Manhattan High students seen Aug. 26. (USD 383 Twitter page – courtesy photo)

By Kelsey Bigelow

School is back in session, but with a much different look than usual.

Students and faculty have had to make adjustments heading into the school year due to the virus.

KMAN had the opportunity to speak Wednesday with a few teachers to discuss the school year so far. Samantha Roberts, an elementary teacher at Lee Elementary, says she was impressed with her students throughout the first week.

“I am first of all really proud of our students. We teach the youngest students, so kindergarten through sixth grade and I have not had any issues with behaviors, they have all wore their masks the way they are supposed to, and in general I am just really proud of them,” she said.

Roberts says they have had a few hiccups along the way, but that was to be expected. One major challenge that she found was the use of technology for some of the younger students.

Kent Smith, Anthony Middle School teacher, attested to some of the difficulties with technology during the first week of classes. He says it is important for parents, teachers and students to execute patience, especially during a time of uncertainty.

“When things don’t go well, understand that we know. We are working through that as well. Understand that we understand your frustration and we feel similar frustrations. Give us that time to work through it, understand that was the first week. Give me another week to work on that one link that isn’t working, give me another week to get my Canvas page up-to-date. Give us a little grace and we we’re gonna give you the grace. We’re working with our students. And give us that opportunity to continue to improve because that’s what we want to do,” Smith said.

The teachers say working together is going to be a key to success to create a positive learning environment for students.

Jennifer Karr, Manhattan High biology teacher spoke about the utilization of different online learning programs to create an environment best suited for students.

“We’re working through it, and I’m trying to utilize the features Zoom has, like breakout rooms to hopefully get more interaction between the kids so they are not just sitting and looking at me, but they are sharing their ideas with their classmates,” said Karr.

It is unknown when things will return to normal, so right now the message from teachers is to work together and try to create the best learning environment possible for the students.

School board hears from parents Wednesday

By Sam Hennigh

During Wednesday’s school board meeting, several parents vented their frustrations to board members about the hybrid model implemented for USD 383.

Roxanne Peterson is the parent of a first grader at Woodrow Wilson.  She says her son is not getting the same learning experience remotely as a student who is on site.
“My first grade group B student received one STEM assignment, one P.E. personality quiz and one music assignment since Friday. His only communication with his teacher is 5 to 10 minutes on a Zoom meeting in the morning, where she asks questions such as what his favorite food is in order to count attendance. That’s it. We hear nothing more,” she said.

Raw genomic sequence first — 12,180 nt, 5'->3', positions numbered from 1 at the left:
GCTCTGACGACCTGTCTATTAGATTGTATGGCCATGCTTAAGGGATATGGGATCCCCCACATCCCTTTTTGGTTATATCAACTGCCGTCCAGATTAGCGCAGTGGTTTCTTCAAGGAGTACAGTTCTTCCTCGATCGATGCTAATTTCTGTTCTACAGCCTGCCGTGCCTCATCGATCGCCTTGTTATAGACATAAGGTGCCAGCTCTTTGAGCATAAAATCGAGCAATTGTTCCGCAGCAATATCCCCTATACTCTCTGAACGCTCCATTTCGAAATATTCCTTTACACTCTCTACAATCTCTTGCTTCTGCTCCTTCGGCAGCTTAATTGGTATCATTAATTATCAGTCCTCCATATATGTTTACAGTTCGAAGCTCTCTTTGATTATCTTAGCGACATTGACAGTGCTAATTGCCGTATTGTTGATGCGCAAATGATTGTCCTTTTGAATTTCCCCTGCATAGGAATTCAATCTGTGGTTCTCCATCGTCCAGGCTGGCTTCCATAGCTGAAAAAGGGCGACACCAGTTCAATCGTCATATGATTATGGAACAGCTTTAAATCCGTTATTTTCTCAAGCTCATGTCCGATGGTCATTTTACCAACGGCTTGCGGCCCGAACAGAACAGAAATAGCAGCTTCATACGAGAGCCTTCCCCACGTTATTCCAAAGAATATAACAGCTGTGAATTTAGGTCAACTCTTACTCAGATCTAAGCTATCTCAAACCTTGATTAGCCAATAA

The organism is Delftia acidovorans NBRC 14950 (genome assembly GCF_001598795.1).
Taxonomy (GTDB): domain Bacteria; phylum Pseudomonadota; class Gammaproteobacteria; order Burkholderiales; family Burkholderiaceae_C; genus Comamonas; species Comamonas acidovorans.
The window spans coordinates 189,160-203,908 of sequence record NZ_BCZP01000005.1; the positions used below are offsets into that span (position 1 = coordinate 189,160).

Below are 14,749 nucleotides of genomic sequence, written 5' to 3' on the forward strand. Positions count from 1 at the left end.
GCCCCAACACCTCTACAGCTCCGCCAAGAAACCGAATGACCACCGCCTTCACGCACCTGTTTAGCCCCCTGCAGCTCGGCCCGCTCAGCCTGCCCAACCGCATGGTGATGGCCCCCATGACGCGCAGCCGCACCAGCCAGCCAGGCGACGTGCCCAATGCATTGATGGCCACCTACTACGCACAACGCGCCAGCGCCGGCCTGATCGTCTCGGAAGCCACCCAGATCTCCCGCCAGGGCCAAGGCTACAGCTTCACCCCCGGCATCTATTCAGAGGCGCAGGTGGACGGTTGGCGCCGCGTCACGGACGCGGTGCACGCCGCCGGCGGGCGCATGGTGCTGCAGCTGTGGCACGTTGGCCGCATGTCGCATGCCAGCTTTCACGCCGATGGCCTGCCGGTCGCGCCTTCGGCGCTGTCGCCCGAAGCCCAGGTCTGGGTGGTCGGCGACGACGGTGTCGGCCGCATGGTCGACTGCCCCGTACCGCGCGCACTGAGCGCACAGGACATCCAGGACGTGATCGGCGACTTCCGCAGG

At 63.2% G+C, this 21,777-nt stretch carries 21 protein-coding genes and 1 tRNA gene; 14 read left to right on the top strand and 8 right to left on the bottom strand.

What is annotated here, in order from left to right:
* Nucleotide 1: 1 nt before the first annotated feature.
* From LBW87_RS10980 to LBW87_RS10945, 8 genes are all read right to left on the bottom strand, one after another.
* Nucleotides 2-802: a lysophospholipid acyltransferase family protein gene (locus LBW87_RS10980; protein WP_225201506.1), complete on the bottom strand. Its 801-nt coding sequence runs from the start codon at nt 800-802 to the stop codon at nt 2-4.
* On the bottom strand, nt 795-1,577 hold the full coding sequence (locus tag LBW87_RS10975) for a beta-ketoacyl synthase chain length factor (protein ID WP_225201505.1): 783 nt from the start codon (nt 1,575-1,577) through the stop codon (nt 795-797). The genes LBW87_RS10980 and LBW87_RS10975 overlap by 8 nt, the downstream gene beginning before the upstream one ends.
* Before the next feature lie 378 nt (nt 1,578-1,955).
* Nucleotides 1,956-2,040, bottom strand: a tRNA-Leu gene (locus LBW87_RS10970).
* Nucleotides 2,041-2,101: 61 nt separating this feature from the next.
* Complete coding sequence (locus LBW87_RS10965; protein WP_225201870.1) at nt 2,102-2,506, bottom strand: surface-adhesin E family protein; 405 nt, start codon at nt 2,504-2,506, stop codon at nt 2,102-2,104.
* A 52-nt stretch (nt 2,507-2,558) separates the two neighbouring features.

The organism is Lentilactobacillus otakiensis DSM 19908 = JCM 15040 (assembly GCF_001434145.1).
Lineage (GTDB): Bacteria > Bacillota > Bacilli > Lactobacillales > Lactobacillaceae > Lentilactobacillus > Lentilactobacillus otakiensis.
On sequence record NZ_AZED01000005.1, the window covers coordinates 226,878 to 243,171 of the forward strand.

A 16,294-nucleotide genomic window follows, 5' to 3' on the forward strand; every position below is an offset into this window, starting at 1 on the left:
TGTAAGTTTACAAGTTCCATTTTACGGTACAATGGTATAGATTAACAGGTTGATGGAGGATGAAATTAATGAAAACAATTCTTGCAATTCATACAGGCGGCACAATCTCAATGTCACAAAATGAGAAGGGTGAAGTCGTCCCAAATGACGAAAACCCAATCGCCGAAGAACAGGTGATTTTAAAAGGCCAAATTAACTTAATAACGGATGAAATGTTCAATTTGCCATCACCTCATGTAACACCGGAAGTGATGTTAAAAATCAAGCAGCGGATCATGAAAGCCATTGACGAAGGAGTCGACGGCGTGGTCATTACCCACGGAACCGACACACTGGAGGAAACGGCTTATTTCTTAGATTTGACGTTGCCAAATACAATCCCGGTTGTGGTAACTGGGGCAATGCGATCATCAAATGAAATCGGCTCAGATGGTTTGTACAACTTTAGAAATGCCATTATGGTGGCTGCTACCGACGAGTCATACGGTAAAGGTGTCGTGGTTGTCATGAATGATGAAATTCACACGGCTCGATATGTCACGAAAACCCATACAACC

Peterson says she has no way to gauge if her son is ready to go back to on site when his group does. She claims the board is putting teachers in an impossible position of teaching both on site and remote students.
Breva Spencer, a parent of three elementary school children, is concerned she has to focus all of her attention on her kids on the remote learning days.
“There is no way he can complete the assignments in Canvass on his own without someone reading to him and showing him exactly what needs to be done. As a working parent, it is not realistic for me to continue in this manner. The Canvass app is essentially the worksheets packets we received last spring, in a virtual format,” she said.
Board members responded with polarizing opinions between each other on how well the district has done with the hybrid model. The comments focused on the elementary level, stating the remote students were not receiving the same level of educational material as when on site. After hearing the comments,
Board Member Brandy Santos says she is frustrated and that there is a disconnect at the elementary level for remote learning.
“Our parents expected us to already have that ship built because they’ve been expecting that since March. I think we’ve failed them. We haven’t done what we need to do,” she said.
Santos she understands the board and administration is doing their best, but states their best is not enough. Board Member Jurdene Coleman says she was able to visit some other districts in other states that have a technology focus. From what she saw, even the top technical school had 18 months of training.
“If we take into consideration that we really didn’t even start planning this version of what we’re doing until after school ended, it’s not a surprise that we are where we are,” she said. “It’s not realistic to expect us to be stellar today when we started school last week. I think it’s unfair to say that we’ve failed.”
Coleman says she understands she comes from a position of not having a child at home, but says it is unrealistic to think the board could build a sustainable system in only three months.

The post USD 383 teachers, parents weigh in on first week of teaching in new format appeared first on News Radio KMAN.